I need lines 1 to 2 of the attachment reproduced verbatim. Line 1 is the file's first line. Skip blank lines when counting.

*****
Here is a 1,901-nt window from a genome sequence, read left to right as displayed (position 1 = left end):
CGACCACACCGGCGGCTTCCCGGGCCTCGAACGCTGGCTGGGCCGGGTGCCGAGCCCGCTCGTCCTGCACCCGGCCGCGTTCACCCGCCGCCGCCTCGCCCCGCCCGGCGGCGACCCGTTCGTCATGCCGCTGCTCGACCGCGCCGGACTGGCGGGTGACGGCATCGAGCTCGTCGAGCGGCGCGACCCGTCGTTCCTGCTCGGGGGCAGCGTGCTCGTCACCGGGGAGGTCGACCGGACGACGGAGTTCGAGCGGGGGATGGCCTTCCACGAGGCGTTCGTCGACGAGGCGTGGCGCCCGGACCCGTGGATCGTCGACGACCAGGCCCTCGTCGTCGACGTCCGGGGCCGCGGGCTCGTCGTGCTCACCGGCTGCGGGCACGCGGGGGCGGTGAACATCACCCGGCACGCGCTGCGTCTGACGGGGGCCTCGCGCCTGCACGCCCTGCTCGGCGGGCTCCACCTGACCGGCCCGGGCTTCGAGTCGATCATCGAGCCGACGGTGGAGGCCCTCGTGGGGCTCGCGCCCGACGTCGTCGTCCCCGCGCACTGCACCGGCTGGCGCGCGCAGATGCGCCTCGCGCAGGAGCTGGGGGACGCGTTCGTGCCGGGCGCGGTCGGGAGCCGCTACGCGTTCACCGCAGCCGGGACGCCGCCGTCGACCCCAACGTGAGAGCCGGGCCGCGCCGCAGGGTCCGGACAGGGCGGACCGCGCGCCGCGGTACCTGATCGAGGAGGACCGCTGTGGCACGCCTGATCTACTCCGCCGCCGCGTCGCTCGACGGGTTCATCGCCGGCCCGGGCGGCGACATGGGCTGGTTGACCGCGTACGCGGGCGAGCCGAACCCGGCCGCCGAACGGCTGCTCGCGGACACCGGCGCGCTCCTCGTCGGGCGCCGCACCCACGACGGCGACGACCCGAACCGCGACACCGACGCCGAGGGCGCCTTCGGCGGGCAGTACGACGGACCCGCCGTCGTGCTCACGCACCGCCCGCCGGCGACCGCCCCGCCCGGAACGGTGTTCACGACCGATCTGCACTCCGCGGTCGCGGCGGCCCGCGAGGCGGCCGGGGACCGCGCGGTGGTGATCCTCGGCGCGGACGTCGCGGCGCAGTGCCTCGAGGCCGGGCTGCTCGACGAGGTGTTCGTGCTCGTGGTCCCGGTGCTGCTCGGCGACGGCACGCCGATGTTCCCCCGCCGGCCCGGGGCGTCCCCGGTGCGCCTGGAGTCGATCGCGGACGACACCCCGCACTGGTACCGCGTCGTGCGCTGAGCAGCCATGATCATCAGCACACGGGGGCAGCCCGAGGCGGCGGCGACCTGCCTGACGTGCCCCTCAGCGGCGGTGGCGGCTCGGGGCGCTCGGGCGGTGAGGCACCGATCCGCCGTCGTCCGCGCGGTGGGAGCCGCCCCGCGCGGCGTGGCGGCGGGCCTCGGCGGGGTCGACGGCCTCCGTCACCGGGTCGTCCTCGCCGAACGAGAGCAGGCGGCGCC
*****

Here is a 1,901-nt window from a genome sequence, read left to right as displayed (position 1 = left end):
CGACCACACCGGCGGCTTCCCGGGCCTCGAACGCTGGCTGGGCCGGGTGCCGAGCCCGCTCGTCCTGCACCCGGCCGCGTTCACCCGCCGCCGCCTCGCCCCGCCCGGCGGCGACCCGTTCGTCATGCCGCTGCTCGACCGCGCCGGACTGGCGGGTGACGGCATCGAGCTCGTCGAGCGGCGCGACCCGTCGTTCCTGCTCGGGGGCAGCGTGCTCGTCACCGGGGAGGTCGACCGGACGACGGAGTTCGAGCGGGGGATGGCCTTCCACGAGGCGTTCGTCGACGAGGCGTGGCGCCCGGACCCGTGGATCGTCGACGACCAGGCCCTCGTCGTCGACGTCCGGGGCCGCGGGCTCGTCGTGCTCACCGGCTGCGGGCACGCGGGGGCGGTGAACATCACCCGGCACGCGCTGCGTCTGACGGGGGCCTCGCGCCTGCACGCCCTGCTCGGCGGGCTCCACCTGACCGGCCCGGGCTTCGAGTCGATCATCGAGCCGACGGTGGAGGCCCTCGTGGGGCTCGCGCCCGACGTCGTCGTCCCCGCGCACTGCACCGGCTGGCGCGCGCAGATGCGCCTCGCGCAGGAGCTGGGGGACGCGTTCGTGCCGGGCGCGGTCGGGAGCCGCTACGCGTTCACCGCAGCCGGGACGCCGCCGTCGACCCCAACGTGAGAGCCGGGCCGCGCCGCAGGGTCCGGACAGGGCGGACCGCGCGCCGCGGTACCTGATCGAGGAGGACCGCTGTGGCACGCCTGATCTACTCCGCCGCCGCGTCGCTCGACGGGTTCATCGCCGGCCCGGGCGGCGACATGGGCTGGTTGACCGCGTACGCGGGCGAGCCGAACCCGGCCGCCGAACGGCTGCTCGCGGACACCGGCGCGCTCCTCGTCGGGCGCCGCACCCACGACGGCGACGACCCGAACCGCGACACCGACGCCGAGGGCGCCTTCGGCGGGCAGTACGACGGACCCGCCGTCGTGCTCACGCACCGCCCGCCGGCGACCGCCCCGCCCGGAACGGTGTTCACGACCGATCTGCACTCCGCGGTCGCGGCGGCCCGCGAGGCGGCCGGGGACCGCGCGGTGGTGATCCTCGGCGCGGACGTCGCGGCGCAGTGCCTCGAGGCCGGGCTGCTCGACGAGGTGTTCGTGCTCGTGGTCCCGGTGCTGCTCGGCGACGGCACGCCGATGTTCCCCCGCCGGCCCGGGGCGTCCCCGGTGCGCCTGGAGTCGATCGCGGACGACACCCCGCACTGGTACCGCGTCGTGCGCTGAGCAGCCATGATCATCAGCACACGGGGGCAGCCCGAGGCGGCGGCGACCTGCCTGACGTGCCCCTCAGCGGCGGTGGCGGCTCGGGGCGCTCGGGCGGTGAGGCACCGATCCGCCGTCGTCCGCGCGGTGGGAGCCGCCCCGCGCGGCGTGGCGGCGGGCCTCGGCGGGGTCGACGGCCTCCGTCACCGGGTCGTCCTCGCCGAACGAGAGCAGGCGGCGCC